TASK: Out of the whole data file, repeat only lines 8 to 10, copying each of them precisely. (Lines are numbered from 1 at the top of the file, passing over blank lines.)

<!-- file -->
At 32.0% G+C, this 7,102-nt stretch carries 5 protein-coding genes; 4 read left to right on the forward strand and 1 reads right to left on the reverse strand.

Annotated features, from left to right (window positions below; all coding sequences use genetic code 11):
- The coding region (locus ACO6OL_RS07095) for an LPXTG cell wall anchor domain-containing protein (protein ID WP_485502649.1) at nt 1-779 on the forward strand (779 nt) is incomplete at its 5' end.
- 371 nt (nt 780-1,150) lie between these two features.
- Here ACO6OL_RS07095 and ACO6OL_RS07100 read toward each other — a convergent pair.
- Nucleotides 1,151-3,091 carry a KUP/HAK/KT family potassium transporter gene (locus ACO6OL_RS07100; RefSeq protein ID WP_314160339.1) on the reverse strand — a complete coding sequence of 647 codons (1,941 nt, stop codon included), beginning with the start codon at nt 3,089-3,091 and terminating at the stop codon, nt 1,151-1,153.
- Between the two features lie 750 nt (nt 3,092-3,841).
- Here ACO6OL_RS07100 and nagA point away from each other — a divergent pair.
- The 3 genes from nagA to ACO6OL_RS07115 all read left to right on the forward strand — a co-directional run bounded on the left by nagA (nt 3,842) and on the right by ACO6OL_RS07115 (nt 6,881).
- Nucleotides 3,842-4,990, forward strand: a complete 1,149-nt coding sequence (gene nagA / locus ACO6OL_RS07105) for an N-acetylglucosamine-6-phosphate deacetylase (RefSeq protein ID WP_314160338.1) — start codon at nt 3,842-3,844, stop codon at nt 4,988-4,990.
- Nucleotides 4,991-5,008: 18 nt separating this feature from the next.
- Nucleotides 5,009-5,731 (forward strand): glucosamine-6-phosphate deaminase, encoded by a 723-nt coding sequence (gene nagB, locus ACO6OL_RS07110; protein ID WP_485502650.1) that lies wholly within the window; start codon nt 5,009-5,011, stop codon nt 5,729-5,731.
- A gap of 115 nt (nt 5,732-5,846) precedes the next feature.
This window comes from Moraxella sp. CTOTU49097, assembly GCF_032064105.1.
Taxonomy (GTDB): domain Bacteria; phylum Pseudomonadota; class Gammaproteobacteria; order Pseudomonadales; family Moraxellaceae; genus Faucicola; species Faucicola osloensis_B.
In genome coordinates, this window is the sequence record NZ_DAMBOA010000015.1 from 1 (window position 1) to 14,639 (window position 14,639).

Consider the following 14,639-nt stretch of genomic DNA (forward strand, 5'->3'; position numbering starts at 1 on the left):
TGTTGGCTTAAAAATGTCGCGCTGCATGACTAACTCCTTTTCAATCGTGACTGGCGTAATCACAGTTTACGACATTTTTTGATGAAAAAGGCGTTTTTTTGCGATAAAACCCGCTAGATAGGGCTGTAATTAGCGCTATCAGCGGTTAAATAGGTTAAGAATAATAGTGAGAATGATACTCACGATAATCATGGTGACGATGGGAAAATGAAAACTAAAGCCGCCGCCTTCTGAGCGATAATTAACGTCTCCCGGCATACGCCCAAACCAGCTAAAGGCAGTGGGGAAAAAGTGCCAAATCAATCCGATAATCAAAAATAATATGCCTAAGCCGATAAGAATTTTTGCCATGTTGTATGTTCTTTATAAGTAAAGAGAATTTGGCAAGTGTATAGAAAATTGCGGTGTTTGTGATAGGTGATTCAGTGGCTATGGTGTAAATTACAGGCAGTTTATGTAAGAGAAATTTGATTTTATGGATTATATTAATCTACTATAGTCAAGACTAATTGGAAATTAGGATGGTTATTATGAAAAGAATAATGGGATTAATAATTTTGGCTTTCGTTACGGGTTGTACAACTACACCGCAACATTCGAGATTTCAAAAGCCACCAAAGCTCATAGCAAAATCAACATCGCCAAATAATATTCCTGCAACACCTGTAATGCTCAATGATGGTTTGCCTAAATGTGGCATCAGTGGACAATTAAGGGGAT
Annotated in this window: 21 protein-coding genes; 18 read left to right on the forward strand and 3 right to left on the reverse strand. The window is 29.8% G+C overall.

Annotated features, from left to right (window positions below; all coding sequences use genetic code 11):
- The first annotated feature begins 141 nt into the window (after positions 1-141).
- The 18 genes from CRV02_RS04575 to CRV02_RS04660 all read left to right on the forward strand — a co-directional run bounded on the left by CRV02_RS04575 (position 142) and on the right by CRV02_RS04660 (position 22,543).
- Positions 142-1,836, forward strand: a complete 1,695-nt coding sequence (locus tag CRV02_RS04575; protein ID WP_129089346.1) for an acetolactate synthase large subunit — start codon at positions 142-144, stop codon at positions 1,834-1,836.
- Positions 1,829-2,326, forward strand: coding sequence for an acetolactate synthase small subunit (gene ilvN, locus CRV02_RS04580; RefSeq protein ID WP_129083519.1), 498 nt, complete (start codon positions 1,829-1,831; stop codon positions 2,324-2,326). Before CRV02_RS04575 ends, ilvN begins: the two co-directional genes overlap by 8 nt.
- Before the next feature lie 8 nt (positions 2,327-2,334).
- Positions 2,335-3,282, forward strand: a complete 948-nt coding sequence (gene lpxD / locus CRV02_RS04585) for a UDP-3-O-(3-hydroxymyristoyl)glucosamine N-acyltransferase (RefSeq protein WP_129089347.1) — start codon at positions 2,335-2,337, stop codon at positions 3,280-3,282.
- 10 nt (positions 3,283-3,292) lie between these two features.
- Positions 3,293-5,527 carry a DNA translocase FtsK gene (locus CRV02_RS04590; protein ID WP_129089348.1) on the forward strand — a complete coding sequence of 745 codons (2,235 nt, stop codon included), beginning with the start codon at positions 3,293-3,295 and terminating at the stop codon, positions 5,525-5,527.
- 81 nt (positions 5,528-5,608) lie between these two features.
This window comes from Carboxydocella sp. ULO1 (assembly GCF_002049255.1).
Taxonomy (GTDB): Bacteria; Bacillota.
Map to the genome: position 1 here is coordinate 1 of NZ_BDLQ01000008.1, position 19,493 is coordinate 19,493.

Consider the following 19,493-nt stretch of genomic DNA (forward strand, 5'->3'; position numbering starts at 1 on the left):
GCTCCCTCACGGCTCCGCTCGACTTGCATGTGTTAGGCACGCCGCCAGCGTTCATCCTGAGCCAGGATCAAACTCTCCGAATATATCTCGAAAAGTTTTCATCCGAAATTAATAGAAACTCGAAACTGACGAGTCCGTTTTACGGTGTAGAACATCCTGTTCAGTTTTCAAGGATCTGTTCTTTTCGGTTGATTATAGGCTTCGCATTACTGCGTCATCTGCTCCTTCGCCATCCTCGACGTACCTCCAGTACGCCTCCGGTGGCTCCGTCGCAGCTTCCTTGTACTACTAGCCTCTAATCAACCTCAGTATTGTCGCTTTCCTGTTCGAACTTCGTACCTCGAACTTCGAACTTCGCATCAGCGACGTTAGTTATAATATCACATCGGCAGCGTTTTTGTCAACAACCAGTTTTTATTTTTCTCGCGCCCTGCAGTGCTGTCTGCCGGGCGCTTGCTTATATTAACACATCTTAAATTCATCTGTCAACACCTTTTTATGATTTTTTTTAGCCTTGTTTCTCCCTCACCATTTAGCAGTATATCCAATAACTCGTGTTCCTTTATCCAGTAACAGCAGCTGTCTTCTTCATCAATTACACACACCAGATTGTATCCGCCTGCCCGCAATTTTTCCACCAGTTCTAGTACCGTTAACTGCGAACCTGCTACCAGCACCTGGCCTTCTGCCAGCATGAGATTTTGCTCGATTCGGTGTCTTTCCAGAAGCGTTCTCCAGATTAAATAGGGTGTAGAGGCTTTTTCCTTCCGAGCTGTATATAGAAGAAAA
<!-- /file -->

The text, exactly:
- Here ACO6OL_RS07100 and nagA point away from each other — a divergent pair.
- The 3 genes from nagA to ACO6OL_RS07115 all read left to right on the forward strand — a co-directional run bounded on the left by nagA (nt 3,842) and on the right by ACO6OL_RS07115 (nt 6,881).
- Nucleotides 3,842-4,990, forward strand: a complete 1,149-nt coding sequence (gene nagA / locus ACO6OL_RS07105) for an N-acetylglucosamine-6-phosphate deacetylase (RefSeq protein ID WP_314160338.1) — start codon at nt 3,842-3,844, stop codon at nt 4,988-4,990.